I denied class certification in both cases in an Opinion and Order of January 18, 2011, but permitted Plaintiffs to submit an amended motion following the Second Circuit's Summary Order affirming my denial of certification. N.J. Carpenters Health Fund v. Residential Capital, LLC, 272 F.R.D. 160 (S.D.N.Y. 2011), aff'd, 477 Fed.Appx. 809 (2d Cir. 2012). Persuaded by Plaintiffs' amended motion that narrowed the class and expanded the record, I ultimately granted class certification in both cases but further narrowed Plaintiffs' proposed class to purchasers who bought the security on the date of offering directly from the issuers. N.J. Carpenters Health Fund v. Residential Capital, LLC, Nos. 08 Civ. 8781 & 08 Civ. 5093, 2012 WL 4865174 (S.D.N.Y. Oct. 15, 2012). Raising their concerns about the workability of the new class definitions, Plaintiffs moved to modify in a letter motion on October 22, 2012, and I invited the parties in both cases to propose new definitions limited to the purchase timing issue. The proposed class definitions are also considered below.
A. Defendants' Motion to Dismiss Intervenors' Section 11 Claims
The relevant portion of Section 13 of the 1933 Act reads as follows: "In no event shall any action be brought to enforce a liability created under [Section 11] of this title more than three years after the security was bona fide offered to the public . . . ." 15 U.S.C. § 77m. In both cases, the parties do not dispute that the motions to intervene were filed in July 2010, more than three years after the alleged offering dates in 2006 or early 2007. It is also not disputed that the claims regarding the offerings at issue were asserted either in the initial complaints, filed in May 2008 in the Harborview Case and in September 2008 in the RALI Case, or in the First Amended Complaints filed in May 2009, even though they were dismissed on standing grounds. Rather, Plaintiffs argue that Intervenors' claims are not time-barred because either the tolling principle set forth in American Pipe & Construction Co. v. Utah, 414 U.S. 538 (1974) or the relation back provision in Fed. R. Civ. P. 15(c) applies, while Defendants urge the Court to hold that neither is inapplicable because Section 13 is a statute of repose. Because I find that American Pipe applies for the reasons set forth below, I need not reach the relation back issue.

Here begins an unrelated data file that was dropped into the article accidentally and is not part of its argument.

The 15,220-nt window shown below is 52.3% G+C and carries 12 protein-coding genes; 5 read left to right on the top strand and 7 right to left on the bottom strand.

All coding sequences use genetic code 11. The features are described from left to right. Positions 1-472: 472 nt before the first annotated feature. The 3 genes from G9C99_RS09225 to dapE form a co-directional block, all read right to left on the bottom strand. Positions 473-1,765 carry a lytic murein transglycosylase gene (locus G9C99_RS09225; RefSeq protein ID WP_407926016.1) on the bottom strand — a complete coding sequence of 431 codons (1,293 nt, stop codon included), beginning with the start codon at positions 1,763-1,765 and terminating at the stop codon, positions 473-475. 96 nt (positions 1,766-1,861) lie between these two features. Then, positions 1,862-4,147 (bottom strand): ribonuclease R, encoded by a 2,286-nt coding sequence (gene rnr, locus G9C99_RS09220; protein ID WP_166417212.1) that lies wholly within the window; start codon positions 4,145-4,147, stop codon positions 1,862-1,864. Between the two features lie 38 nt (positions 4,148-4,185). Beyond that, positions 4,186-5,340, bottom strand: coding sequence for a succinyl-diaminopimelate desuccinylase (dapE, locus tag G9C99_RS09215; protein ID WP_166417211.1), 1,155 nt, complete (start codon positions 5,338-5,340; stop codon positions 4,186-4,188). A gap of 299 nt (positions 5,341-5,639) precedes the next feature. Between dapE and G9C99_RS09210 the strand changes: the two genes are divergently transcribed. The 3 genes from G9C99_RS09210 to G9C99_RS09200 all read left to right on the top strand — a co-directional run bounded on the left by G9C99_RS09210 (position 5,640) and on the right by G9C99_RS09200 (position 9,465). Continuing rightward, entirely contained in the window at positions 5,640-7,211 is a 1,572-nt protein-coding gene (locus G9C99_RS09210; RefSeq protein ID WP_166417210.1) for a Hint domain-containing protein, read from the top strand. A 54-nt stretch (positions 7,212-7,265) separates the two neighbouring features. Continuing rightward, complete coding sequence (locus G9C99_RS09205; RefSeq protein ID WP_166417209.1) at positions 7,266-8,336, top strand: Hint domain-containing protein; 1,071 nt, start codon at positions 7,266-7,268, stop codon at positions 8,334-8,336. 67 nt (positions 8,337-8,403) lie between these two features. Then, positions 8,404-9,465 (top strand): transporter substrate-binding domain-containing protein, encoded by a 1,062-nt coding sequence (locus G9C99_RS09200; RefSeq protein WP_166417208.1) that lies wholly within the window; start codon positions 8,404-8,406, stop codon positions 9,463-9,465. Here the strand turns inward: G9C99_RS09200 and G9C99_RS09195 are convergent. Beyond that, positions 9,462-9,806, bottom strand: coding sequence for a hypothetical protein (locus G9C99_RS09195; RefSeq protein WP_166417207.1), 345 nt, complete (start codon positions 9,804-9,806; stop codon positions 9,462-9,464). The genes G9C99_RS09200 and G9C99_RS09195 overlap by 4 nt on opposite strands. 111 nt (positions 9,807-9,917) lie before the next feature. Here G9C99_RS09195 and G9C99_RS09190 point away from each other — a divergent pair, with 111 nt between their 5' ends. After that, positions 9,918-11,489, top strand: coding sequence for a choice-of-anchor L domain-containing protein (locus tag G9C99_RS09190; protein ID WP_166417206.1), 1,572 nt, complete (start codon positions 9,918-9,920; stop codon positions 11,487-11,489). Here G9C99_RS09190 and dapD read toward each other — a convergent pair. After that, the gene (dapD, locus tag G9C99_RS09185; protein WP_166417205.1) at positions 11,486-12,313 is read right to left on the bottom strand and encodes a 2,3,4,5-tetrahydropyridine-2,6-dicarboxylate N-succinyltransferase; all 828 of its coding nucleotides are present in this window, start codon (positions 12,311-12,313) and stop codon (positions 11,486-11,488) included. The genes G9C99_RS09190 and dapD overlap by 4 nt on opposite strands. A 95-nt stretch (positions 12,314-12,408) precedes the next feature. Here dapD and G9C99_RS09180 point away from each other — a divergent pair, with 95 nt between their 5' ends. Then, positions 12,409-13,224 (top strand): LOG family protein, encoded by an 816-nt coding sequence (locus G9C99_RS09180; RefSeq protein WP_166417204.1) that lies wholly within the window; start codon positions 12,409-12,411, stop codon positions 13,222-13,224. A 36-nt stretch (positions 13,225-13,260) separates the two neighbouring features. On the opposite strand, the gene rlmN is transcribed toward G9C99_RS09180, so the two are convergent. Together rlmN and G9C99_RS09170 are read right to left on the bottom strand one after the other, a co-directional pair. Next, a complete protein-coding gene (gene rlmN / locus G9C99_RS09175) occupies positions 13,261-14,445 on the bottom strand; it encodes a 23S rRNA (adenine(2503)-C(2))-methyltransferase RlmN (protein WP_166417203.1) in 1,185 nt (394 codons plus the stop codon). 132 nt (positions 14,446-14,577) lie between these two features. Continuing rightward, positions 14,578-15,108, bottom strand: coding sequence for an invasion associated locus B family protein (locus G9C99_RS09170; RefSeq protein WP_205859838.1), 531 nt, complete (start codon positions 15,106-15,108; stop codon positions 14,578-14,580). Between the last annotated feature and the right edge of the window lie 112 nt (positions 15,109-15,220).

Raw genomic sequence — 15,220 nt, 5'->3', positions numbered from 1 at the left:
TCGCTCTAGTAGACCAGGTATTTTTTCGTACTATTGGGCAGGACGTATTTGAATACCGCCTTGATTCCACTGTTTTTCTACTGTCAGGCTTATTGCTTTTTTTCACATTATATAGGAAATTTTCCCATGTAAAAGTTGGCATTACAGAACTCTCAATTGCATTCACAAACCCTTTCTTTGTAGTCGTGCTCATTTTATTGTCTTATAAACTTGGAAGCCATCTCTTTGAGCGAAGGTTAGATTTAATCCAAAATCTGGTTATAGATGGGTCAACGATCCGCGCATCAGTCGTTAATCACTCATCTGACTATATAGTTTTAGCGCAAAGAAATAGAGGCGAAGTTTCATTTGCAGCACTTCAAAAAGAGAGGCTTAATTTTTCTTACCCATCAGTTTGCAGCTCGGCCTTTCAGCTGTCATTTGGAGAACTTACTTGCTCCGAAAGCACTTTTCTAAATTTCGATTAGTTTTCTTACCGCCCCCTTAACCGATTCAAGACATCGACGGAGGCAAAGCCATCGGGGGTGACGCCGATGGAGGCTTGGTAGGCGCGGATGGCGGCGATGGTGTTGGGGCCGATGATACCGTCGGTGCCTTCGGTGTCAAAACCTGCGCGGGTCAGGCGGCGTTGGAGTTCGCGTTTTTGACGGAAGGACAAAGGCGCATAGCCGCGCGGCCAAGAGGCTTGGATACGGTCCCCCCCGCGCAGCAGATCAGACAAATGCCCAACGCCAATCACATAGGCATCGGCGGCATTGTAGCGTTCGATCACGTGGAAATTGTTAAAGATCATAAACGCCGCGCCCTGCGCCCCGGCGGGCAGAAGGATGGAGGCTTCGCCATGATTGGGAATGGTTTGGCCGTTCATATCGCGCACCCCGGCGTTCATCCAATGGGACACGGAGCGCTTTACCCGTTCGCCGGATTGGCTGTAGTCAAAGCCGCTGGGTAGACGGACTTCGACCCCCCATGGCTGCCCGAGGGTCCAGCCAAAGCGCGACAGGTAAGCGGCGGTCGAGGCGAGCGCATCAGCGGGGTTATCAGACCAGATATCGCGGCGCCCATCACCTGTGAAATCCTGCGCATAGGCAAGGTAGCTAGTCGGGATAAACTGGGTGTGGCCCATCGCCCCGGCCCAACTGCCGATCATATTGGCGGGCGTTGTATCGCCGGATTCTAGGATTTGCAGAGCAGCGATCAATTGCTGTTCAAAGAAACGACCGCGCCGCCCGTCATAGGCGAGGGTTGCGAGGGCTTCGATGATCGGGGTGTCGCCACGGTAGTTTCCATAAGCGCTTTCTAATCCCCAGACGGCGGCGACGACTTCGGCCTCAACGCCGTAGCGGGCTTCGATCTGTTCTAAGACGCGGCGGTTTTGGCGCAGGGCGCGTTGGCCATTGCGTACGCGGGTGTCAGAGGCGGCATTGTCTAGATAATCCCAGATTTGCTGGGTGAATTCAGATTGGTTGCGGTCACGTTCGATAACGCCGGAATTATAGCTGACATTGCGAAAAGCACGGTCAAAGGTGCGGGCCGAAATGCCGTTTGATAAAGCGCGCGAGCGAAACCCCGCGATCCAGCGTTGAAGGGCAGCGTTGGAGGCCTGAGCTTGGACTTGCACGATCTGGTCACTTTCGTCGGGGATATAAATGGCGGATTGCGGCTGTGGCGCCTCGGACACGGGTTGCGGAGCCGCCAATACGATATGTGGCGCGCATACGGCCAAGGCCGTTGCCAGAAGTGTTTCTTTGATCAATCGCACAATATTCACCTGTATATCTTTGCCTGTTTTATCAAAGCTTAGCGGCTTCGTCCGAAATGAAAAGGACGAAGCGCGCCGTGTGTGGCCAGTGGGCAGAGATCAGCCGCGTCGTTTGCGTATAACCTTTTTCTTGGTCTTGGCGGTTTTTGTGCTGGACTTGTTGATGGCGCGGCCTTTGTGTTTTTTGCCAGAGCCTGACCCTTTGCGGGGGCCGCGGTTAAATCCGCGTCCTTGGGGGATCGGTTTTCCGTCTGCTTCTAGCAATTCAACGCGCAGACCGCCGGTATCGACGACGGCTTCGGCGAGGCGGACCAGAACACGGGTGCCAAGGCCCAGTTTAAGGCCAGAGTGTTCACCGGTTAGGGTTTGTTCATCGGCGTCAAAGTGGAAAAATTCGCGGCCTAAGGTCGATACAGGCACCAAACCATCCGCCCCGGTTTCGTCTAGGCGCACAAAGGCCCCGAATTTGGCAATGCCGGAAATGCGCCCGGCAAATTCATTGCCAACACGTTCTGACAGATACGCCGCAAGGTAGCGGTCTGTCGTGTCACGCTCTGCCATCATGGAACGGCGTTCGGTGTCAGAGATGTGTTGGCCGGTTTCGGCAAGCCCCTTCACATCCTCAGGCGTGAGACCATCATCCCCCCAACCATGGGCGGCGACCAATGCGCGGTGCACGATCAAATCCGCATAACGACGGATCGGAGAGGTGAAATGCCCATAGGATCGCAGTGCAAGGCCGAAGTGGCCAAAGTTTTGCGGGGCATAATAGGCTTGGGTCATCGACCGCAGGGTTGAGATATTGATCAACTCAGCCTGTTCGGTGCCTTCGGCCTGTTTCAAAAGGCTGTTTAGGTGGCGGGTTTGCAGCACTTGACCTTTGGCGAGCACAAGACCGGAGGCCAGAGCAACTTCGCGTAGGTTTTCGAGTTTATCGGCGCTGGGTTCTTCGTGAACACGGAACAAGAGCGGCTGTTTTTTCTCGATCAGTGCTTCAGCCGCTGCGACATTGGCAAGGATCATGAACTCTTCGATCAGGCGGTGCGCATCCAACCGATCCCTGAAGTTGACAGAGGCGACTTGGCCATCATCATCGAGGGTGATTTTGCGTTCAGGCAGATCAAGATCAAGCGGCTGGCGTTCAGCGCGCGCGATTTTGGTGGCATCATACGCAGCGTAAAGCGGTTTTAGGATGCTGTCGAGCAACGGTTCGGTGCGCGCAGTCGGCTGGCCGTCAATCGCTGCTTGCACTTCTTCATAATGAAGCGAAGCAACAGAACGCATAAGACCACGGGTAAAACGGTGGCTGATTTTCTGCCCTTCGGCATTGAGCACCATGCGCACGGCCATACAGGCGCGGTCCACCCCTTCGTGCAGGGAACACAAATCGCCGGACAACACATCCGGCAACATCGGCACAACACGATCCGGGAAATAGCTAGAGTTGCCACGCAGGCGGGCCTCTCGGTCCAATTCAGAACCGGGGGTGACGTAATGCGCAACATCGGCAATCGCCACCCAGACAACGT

In American Pipe, the Supreme Court considered the relationship between a statute of limitations and Fed. R. Civ. P. 23 and held that "the commencement of the original class suit tolls the running of the statute for all purported members of the class who make timely motions to intervene after the court has found the suit inappropriate for class action status." 414 U.S. at 553. On the other hand, Defendants are correct that Section 13 is a statute of repose where the "equitable tolling doctrine" does not apply "[b]ecause the purpose of the 3-year limitation is clearly to serve as a cutoff." Lampf, Pleva, Lipkind, Prupis & Petigrow v. Gilbertson, 501 U.S. 350, 363 (1991). "Unlike a statute of limitations, a statute of repose is not a limitation of a plaintiff's remedy, but rather defines the right involved in terms of the time allowed to bring suit." P. Stolz Family P'ship L.P. v. Daum, 355 F.3d 92, 102 (2d Cir. 2004). As a result, "a statute of repose begins to run without interruption once the necessary triggering event has occurred, even if equitable considerations would warrant tolling or even if the plaintiff has not yet, or could not yet have, discovered that she has a cause of action." Id. at 102-103. Nonetheless, I am persuaded that American Pipe is applicable. The tolling principle established in that case is based on Fed. R. Civ. P. 23 rather than on equitable considerations and is therefore a legal, rather than an equitable, form of tolling. I also note that this is the majority view among the district courts in this Circuit. See In re Smith Barney Transfer Agent Litig., No. 05 Civ. 7583, 2012 WL 3339098, at *5 (S.D.N.Y. Aug. 15, 2012); In re Bear Stearns Mortg. Pass-Through Certificates Litig., 851 F. Supp. 2d 746, 767 (S.D.N.Y. 2012); Int'l Fund Mgmt. S.A. v. Citigroup Inc., 822 F. Supp. 2d 368, 380 (S.D.N.Y. 2011); In re Morgan Stanley Mortg. Pass--Through Certificates Litig., 810 F .Supp.2d 650, 667 (S.D.N.Y. 2011); Plumbers' & Pipefitters' Local No. 562 Supplemental Plan & Trust v. J.P. Morgan Acceptance Corp. I, No. 08 Civ. 1713, 2011 WL 6182090, at *5 (E.D.N.Y. Dec. 13, 2011).